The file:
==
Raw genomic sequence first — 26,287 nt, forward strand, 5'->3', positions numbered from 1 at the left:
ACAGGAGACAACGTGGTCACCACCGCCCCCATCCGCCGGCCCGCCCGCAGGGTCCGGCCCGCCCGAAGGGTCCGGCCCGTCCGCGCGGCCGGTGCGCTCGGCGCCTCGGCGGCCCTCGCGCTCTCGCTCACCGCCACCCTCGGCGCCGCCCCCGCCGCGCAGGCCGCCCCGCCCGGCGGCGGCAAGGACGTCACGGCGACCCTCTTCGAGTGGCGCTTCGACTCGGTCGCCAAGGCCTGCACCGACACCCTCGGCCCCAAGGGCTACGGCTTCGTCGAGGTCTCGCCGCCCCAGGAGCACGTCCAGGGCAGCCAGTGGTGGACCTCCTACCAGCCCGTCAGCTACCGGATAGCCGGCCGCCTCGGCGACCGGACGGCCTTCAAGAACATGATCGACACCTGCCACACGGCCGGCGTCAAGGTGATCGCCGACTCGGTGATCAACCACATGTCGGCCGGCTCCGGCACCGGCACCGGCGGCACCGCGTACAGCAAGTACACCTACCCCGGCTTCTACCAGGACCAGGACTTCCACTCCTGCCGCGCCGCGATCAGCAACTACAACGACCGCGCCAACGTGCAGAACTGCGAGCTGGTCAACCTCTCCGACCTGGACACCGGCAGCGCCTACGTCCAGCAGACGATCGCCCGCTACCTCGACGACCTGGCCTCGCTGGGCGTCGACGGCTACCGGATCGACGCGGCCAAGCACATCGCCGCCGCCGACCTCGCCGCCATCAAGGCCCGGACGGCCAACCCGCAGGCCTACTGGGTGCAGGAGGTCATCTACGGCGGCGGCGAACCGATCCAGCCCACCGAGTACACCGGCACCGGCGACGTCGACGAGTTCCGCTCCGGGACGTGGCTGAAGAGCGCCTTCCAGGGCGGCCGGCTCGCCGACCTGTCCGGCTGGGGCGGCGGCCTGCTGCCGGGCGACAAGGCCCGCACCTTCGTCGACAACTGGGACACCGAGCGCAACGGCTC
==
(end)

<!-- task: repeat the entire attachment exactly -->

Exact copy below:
Raw genomic sequence first — 26,287 nt, forward strand, 5'->3', positions numbered from 1 at the left:
ACAGGAGACAACGTGGTCACCACCGCCCCCATCCGCCGGCCCGCCCGCAGGGTCCGGCCCGCCCGAAGGGTCCGGCCCGTCCGCGCGGCCGGTGCGCTCGGCGCCTCGGCGGCCCTCGCGCTCTCGCTCACCGCCACCCTCGGCGCCGCCCCCGCCGCGCAGGCCGCCCCGCCCGGCGGCGGCAAGGACGTCACGGCGACCCTCTTCGAGTGGCGCTTCGACTCGGTCGCCAAGGCCTGCACCGACACCCTCGGCCCCAAGGGCTACGGCTTCGTCGAGGTCTCGCCGCCCCAGGAGCACGTCCAGGGCAGCCAGTGGTGGACCTCCTACCAGCCCGTCAGCTACCGGATAGCCGGCCGCCTCGGCGACCGGACGGCCTTCAAGAACATGATCGACACCTGCCACACGGCCGGCGTCAAGGTGATCGCCGACTCGGTGATCAACCACATGTCGGCCGGCTCCGGCACCGGCACCGGCGGCACCGCGTACAGCAAGTACACCTACCCCGGCTTCTACCAGGACCAGGACTTCCACTCCTGCCGCGCCGCGATCAGCAACTACAACGACCGCGCCAACGTGCAGAACTGCGAGCTGGTCAACCTCTCCGACCTGGACACCGGCAGCGCCTACGTCCAGCAGACGATCGCCCGCTACCTCGACGACCTGGCCTCGCTGGGCGTCGACGGCTACCGGATCGACGCGGCCAAGCACATCGCCGCCGCCGACCTCGCCGCCATCAAGGCCCGGACGGCCAACCCGCAGGCCTACTGGGTGCAGGAGGTCATCTACGGCGGCGGCGAACCGATCCAGCCCACCGAGTACACCGGCACCGGCGACGTCGACGAGTTCCGCTCCGGGACGTGGCTGAAGAGCGCCTTCCAGGGCGGCCGGCTCGCCGACCTGTCCGGCTGGGGCGGCGGCCTGCTGCCGGGCGACAAGGCCCGCACCTTCGTCGACAACTGGGACACCGAGCGCAACGGCTC